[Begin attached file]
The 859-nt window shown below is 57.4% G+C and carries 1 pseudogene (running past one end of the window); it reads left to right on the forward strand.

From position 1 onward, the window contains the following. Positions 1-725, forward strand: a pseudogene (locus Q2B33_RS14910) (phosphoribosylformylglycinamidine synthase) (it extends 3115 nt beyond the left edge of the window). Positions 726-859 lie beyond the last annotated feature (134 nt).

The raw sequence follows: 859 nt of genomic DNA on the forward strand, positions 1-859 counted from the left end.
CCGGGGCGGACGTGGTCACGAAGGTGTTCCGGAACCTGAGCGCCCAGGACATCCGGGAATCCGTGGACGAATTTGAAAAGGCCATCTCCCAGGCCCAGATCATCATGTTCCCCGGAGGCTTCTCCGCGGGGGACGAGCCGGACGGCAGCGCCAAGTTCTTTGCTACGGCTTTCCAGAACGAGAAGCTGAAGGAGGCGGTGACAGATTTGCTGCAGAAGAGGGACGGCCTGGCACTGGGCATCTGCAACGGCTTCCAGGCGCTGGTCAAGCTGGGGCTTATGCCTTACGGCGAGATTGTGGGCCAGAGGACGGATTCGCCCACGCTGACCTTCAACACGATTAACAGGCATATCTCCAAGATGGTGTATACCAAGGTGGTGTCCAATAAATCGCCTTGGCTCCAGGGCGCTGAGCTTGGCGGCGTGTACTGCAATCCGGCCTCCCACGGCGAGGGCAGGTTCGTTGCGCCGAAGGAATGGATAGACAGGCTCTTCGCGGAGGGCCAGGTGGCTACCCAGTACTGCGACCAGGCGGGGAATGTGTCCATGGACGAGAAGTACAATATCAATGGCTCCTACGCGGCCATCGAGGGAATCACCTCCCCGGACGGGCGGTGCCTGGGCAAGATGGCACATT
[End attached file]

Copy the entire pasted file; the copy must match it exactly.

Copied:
The 859-nt window shown below is 57.4% G+C and carries 1 pseudogene (running past one end of the window); it reads left to right on the forward strand.

From position 1 onward, the window contains the following. Positions 1-725, forward strand: a pseudogene (locus Q2B33_RS14910) (phosphoribosylformylglycinamidine synthase) (it extends 3115 nt beyond the left edge of the window). Positions 726-859 lie beyond the last annotated feature (134 nt).

The raw sequence follows: 859 nt of genomic DNA on the forward strand, positions 1-859 counted from the left end.
CCGGGGCGGACGTGGTCACGAAGGTGTTCCGGAACCTGAGCGCCCAGGACATCCGGGAATCCGTGGACGAATTTGAAAAGGCCATCTCCCAGGCCCAGATCATCATGTTCCCCGGAGGCTTCTCCGCGGGGGACGAGCCGGACGGCAGCGCCAAGTTCTTTGCTACGGCTTTCCAGAACGAGAAGCTGAAGGAGGCGGTGACAGATTTGCTGCAGAAGAGGGACGGCCTGGCACTGGGCATCTGCAACGGCTTCCAGGCGCTGGTCAAGCTGGGGCTTATGCCTTACGGCGAGATTGTGGGCCAGAGGACGGATTCGCCCACGCTGACCTTCAACACGATTAACAGGCATATCTCCAAGATGGTGTATACCAAGGTGGTGTCCAATAAATCGCCTTGGCTCCAGGGCGCTGAGCTTGGCGGCGTGTACTGCAATCCGGCCTCCCACGGCGAGGGCAGGTTCGTTGCGCCGAAGGAATGGATAGACAGGCTCTTCGCGGAGGGCCAGGTGGCTACCCAGTACTGCGACCAGGCGGGGAATGTGTCCATGGACGAGAAGTACAATATCAATGGCTCCTACGCGGCCATCGAGGGAATCACCTCCCCGGACGGGCGGTGCCTGGGCAAGATGGCACATT